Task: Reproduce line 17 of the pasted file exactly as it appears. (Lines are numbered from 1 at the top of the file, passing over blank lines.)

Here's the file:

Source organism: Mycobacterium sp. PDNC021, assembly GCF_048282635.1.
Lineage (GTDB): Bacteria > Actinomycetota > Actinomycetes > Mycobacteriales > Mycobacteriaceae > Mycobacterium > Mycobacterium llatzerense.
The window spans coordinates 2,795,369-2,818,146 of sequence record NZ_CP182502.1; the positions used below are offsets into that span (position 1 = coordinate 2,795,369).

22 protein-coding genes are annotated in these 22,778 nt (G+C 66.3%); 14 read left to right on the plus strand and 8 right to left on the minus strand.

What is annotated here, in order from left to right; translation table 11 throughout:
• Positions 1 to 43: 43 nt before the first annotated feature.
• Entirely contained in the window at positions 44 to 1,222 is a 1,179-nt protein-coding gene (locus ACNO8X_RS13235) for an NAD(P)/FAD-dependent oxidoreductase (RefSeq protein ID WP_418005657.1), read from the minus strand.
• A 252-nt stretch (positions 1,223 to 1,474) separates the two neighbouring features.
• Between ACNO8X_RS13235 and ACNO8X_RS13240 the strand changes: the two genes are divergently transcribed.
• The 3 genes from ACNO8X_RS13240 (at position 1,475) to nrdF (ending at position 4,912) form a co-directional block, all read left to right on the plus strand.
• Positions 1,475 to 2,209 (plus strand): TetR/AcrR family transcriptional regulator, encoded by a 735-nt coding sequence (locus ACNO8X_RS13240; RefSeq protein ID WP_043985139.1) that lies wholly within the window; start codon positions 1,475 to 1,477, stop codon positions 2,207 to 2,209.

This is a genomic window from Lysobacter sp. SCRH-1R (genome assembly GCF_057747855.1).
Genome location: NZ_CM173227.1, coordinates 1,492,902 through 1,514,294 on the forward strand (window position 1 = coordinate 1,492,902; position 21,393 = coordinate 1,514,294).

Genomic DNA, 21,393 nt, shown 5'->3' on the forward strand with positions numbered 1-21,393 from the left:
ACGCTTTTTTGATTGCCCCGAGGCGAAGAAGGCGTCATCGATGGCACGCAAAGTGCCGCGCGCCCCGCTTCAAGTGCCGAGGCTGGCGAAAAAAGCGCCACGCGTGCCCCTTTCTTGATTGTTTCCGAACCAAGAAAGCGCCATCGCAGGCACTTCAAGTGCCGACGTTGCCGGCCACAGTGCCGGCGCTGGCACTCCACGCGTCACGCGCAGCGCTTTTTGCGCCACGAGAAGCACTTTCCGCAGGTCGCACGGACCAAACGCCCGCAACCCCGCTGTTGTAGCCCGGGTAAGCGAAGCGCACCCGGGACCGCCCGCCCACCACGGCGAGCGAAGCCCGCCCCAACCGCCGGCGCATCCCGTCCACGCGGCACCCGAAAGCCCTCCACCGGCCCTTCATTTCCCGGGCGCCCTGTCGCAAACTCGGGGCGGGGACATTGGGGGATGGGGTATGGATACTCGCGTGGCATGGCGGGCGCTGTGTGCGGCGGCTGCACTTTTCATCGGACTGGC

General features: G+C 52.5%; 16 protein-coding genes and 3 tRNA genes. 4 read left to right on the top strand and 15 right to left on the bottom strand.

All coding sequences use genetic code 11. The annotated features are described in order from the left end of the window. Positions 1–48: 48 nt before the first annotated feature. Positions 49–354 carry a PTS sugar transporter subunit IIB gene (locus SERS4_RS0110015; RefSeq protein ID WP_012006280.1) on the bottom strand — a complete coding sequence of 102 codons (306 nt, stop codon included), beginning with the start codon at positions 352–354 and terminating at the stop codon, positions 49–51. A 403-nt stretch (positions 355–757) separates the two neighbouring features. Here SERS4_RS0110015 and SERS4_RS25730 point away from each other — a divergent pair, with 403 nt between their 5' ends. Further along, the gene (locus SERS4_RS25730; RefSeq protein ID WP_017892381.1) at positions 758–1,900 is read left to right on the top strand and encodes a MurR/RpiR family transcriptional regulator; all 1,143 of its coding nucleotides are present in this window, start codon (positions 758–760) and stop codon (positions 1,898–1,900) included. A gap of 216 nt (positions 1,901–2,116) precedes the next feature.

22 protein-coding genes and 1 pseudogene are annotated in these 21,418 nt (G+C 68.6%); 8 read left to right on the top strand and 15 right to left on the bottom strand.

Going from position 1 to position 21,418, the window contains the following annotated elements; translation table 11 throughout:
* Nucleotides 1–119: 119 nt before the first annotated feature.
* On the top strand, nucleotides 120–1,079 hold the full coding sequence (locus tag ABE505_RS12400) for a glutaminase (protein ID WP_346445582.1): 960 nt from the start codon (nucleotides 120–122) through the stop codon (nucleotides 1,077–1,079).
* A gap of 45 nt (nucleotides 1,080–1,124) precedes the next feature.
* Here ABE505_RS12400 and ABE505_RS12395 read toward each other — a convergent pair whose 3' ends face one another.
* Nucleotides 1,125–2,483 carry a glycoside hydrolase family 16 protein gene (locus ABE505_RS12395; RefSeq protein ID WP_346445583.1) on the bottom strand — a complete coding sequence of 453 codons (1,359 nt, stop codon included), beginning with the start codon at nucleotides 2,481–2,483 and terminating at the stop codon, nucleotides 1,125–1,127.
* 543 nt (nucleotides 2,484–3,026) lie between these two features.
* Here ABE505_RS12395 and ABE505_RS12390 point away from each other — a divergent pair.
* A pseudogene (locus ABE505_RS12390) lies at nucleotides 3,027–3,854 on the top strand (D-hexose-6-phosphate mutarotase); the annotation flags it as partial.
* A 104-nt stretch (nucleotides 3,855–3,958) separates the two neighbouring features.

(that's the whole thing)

All coding sequences use genetic code 11. The annotated features are described in order from the left end of the window. Positions 1–48: 48 nt before the first annotated feature. Positions 49–354 carry a PTS sugar transporter subunit IIB gene (locus SERS4_RS0110015; RefSeq protein ID WP_012006280.1) on the bottom strand — a complete coding sequence of 102 codons (306 nt, stop codon included), beginning with the start codon at positions 352–354 and terminating at the stop codon, positions 49–51. A 403-nt stretch (positions 355–757) separates the two neighbouring features. Here SERS4_RS0110015 and SERS4_RS25730 point away from each other — a divergent pair, with 403 nt between their 5' ends. Further along, the gene (locus SERS4_RS25730; RefSeq protein ID WP_017892381.1) at positions 758–1,900 is read left to right on the top strand and encodes a MurR/RpiR family transcriptional regulator; all 1,143 of its coding nucleotides are present in this window, start codon (positions 758–760) and stop codon (positions 1,898–1,900) included. A gap of 216 nt (positions 1,901–2,116) precedes the next feature.